“In the forest, old is replaced by new. The old growth shelters the new, yielding just enough light to allow it to thrive, while still protecting it.” – Ed Lehming
This image was inspired simply by what I thought was an interesting winter composition. Freshly fallen snow from the day before covered the young spruce trees in a planted grove of red pine. It also caused my to dig a bit more into the history of this tract, since aerial phots I found from 1954 show much of it to open pasture lands.
Much of this area was formerly open pasture and sandy farmland with a few forested tracts until it was purchased over time (1947 -1962) by Jim Walker who wanted to start a private forest and to protect the forests. To do that, he planted over 2 million trees. He wanted the lands to be used for public conservation lands and sold his many parcels to the Toronto Region Conservation Authority in 1991. Red pines and jack were planted to slow erosion and to allow other species to grow. Many hardwoods will not grow successfully when planted in an open field. They require a shelter crop to protect them from the elements.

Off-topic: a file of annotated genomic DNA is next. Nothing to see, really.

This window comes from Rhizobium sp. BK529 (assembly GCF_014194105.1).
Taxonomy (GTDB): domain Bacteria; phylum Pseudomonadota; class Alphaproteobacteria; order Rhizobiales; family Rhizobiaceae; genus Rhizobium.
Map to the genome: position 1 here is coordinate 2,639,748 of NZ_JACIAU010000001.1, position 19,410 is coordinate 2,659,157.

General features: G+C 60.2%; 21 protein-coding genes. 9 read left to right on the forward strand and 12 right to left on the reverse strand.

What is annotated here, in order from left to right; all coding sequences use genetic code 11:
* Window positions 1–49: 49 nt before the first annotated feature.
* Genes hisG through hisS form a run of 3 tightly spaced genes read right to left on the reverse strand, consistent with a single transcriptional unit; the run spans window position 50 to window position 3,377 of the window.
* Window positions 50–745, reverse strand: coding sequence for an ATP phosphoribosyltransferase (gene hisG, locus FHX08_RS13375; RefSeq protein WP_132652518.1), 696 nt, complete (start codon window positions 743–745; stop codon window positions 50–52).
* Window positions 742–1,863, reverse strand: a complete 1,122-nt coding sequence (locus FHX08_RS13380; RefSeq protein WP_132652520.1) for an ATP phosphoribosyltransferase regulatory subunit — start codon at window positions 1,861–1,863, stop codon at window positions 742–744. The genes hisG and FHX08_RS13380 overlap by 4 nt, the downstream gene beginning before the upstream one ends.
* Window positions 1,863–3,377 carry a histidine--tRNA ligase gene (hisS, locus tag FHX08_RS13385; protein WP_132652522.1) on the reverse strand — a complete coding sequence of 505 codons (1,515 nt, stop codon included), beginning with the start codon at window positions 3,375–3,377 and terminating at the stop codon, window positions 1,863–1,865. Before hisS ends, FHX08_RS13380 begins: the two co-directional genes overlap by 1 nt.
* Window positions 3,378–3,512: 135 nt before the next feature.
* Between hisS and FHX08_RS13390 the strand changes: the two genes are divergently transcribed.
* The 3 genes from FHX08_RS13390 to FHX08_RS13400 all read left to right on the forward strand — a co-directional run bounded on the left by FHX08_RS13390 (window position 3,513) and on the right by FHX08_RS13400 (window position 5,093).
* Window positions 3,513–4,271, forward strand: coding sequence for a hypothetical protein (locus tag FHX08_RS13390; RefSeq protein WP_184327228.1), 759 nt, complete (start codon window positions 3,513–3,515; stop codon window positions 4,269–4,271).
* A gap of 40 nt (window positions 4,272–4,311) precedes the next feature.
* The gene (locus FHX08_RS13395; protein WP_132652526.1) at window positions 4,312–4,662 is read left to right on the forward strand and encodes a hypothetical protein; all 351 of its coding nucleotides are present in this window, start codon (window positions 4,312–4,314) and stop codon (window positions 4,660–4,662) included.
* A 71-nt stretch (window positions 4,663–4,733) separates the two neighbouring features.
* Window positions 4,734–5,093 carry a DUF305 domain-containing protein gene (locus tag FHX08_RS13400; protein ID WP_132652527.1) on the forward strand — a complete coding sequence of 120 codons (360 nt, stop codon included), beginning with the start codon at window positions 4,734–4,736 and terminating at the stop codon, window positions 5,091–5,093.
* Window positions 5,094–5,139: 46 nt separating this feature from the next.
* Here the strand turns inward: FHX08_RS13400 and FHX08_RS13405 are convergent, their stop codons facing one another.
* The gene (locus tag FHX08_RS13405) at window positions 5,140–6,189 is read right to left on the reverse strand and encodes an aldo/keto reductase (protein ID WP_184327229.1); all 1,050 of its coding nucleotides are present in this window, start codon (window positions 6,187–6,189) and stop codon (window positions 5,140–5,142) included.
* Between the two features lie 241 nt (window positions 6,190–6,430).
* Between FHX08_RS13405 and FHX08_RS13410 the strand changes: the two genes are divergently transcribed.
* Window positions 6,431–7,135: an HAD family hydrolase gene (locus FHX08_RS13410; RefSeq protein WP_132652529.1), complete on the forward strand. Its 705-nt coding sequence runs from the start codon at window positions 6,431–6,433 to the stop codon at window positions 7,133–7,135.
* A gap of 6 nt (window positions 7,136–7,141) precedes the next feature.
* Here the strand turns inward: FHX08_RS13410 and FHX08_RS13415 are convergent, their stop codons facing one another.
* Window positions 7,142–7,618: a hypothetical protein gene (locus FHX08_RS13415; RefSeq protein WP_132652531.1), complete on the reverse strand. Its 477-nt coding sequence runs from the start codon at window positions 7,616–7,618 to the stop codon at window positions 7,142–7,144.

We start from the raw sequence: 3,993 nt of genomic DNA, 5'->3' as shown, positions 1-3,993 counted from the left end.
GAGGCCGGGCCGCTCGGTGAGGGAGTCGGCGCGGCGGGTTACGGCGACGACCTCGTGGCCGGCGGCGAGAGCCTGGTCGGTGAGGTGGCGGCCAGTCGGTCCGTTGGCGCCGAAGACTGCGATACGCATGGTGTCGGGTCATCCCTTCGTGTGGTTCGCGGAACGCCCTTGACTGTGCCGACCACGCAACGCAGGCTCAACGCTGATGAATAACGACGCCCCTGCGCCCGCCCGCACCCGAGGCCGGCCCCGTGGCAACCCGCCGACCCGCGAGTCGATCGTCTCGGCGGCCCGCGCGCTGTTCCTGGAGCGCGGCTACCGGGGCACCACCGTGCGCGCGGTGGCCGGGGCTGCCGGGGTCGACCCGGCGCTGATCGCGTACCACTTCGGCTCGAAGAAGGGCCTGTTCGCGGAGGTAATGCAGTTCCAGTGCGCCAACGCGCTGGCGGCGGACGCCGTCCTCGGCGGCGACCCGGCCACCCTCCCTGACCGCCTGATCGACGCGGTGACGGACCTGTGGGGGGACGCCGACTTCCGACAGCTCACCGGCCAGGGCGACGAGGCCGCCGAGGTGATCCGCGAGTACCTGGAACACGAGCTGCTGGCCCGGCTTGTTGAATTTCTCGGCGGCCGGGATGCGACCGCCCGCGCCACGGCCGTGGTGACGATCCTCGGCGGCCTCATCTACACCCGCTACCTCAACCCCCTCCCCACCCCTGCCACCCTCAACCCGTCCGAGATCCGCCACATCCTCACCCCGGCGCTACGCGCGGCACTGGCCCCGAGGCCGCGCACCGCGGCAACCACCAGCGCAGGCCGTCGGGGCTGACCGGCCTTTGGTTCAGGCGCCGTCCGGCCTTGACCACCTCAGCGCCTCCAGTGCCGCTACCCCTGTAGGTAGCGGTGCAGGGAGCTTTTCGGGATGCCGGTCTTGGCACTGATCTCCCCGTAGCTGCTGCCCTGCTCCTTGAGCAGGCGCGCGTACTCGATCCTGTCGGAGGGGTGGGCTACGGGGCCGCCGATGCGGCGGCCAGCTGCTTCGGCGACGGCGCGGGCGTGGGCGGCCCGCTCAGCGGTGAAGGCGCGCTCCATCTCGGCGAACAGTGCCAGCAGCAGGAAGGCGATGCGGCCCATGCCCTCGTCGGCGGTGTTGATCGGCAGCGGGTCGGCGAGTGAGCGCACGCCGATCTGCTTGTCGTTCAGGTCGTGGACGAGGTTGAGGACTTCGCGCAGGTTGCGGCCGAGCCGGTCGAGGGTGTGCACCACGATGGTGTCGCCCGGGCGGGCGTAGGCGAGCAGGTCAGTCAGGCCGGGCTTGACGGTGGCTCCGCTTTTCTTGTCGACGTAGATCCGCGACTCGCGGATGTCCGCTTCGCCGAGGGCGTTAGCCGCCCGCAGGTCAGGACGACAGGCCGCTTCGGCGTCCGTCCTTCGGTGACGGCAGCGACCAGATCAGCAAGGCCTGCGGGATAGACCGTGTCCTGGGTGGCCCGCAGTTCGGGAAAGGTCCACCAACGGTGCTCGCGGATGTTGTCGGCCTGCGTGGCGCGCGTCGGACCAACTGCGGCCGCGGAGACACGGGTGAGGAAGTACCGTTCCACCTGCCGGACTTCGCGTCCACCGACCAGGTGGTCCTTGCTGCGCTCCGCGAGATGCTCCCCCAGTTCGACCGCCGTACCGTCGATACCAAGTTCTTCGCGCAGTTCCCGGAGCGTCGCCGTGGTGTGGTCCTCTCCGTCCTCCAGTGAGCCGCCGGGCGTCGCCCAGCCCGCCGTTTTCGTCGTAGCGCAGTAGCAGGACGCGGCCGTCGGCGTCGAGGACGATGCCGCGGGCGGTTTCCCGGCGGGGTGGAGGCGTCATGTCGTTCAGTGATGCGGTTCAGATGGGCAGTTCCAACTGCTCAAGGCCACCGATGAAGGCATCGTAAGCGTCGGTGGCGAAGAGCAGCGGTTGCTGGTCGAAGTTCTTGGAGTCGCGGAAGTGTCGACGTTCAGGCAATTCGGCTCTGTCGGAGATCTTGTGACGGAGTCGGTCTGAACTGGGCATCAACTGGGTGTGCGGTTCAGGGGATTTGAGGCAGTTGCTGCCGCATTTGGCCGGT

Now, nearly 70 years later, the former farmland spans over 1062 acres of lovely forest. The red pines have been thinned by planned harvesting and the hardwoods are taking hold. Among the intended residents, small groves of spruce are taking hold along the perimeters of the planted pines, further sheltering the more delicate hardwoods from damaging winds.
It’s pretty amazing to see how a planned forest, left pretty much to its own devices will take care of itself.
iPhone 12 Pro @ 6.0 mm
1/294sec, f/2.0, ISO 25